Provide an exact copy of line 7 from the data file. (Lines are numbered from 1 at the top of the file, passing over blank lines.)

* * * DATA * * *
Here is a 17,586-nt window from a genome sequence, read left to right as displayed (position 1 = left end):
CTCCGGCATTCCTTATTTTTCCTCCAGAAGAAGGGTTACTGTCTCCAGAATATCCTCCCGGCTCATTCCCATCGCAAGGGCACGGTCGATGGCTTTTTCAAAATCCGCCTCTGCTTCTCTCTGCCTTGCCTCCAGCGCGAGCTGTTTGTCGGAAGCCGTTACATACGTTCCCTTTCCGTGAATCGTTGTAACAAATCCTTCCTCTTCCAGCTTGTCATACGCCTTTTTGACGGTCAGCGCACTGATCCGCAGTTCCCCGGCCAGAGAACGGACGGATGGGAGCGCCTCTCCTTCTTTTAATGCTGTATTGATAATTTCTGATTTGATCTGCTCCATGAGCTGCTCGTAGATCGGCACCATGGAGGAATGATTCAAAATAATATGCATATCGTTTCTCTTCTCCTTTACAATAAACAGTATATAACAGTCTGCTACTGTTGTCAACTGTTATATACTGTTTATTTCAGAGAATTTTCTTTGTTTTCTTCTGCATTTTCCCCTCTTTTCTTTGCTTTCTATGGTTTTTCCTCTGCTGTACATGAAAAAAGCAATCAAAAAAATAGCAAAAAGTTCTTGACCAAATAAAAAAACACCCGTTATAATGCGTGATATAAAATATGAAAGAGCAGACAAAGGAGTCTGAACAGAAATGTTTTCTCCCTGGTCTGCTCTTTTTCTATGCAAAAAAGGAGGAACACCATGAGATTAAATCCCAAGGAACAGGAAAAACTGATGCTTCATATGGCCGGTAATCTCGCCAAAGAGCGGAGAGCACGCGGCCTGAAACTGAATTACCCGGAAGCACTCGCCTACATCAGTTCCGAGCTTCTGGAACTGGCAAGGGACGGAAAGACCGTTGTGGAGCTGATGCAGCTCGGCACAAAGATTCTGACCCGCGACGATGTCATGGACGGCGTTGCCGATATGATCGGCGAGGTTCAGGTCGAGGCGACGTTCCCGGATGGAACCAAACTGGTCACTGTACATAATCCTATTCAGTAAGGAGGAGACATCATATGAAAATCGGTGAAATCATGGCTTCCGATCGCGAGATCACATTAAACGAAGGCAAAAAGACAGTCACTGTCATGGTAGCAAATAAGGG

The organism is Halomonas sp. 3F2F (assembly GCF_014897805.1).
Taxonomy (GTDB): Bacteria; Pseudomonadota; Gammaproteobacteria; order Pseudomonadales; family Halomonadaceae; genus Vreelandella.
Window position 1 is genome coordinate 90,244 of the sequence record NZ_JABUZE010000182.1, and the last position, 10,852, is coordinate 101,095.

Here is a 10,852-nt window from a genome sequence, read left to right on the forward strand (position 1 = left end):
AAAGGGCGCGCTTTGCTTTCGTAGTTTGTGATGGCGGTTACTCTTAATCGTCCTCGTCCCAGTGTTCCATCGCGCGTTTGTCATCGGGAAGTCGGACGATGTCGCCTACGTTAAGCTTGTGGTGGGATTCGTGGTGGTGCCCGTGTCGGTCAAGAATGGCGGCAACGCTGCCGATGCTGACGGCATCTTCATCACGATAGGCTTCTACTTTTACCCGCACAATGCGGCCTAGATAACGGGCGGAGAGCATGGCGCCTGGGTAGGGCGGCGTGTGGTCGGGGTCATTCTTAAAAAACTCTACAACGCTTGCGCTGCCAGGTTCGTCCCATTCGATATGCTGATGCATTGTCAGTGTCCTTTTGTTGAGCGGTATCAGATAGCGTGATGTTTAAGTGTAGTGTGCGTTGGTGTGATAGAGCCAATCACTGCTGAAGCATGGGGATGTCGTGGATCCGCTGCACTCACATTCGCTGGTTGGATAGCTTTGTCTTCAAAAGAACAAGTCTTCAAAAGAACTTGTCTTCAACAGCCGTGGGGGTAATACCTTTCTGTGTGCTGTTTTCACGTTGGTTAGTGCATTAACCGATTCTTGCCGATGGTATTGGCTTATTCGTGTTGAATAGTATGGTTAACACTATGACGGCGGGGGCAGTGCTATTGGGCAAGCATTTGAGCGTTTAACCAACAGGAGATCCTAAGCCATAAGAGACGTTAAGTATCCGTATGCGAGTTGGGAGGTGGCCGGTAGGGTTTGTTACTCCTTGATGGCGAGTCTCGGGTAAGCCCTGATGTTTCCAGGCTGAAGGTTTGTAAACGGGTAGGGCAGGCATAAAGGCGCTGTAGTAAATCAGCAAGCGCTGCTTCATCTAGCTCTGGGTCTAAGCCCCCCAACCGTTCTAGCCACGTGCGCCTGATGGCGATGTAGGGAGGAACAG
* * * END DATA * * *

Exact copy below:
AAAGGGCGCGCTTTGCTTTCGTAGTTTGTGATGGCGGTTACTCTTAATCGTCCTCGTCCCAGTGTTCCATCGCGCGTTTGTCATCGGGAAGTCGGACGATGTCGCCTACGTTAAGCTTGTGGTGGGATTCGTGGTGGTGCCCGTGTCGGTCAAGAATGGCGGCAACGCTGCCGATGCTGACGGCATCTTCATCACGATAGGCTTCTACTTTTACCCGCACAATGCGGCCTAGATAACGGGCGGAGAGCATGGCGCCTGGGTAGGGCGGCGTGTGGTCGGGGTCATTCTTAAAAAACTCTACAACGCTTGCGCTGCCAGGTTCGTCCCATTCGATATGCTGATGCATTGTCAGTGTCCTTTTGTTGAGCGGTATCAGATAGCGTGATGTTTAAGTGTAGTGTGCGTTGGTGTGATAGAGCCAATCACTGCTGAAGCATGGGGATGTCGTGGATCCGCTGCACTCACATTCGCTGGTTGGATAGCTTTGTCTTCAAAAGAACAAGTCTTCAAAAGAACTTGTCTTCAACAGCCGTGGGGGTAATACCTTTCTGTGTGCTGTTTTCACGTTGGTTAGTGCATTAACCGATTCTTGCCGATGGTATTGGCTTATTCGTGTTGAATAGTATGGTTAACACTATGACGGCGGGGGCAGTGCTATTGGGCAAGCATTTGAGCGTTTAACCAACAGGAGATCCTAAGCCATAAGAGACGTTAAGTATCCGTATGCGAGTTGGGAGGTGGCCGGTAGGGTTTGTTACTCCTTGATGGCGAGTCTCGGGTAAGCCCTGATGTTTCCAGGCTGAAGGTTTGTAAACGGGTAGGGCAGGCATAAAGGCGCTGTAGTAAATCAGCAAGCGCTGCTTCATCTAGCTCTGGGTCTAAGCCCCCCAACCGTTCTAGCCACGTGCGCCTGATGGCGATGTAGGGAGGAACAG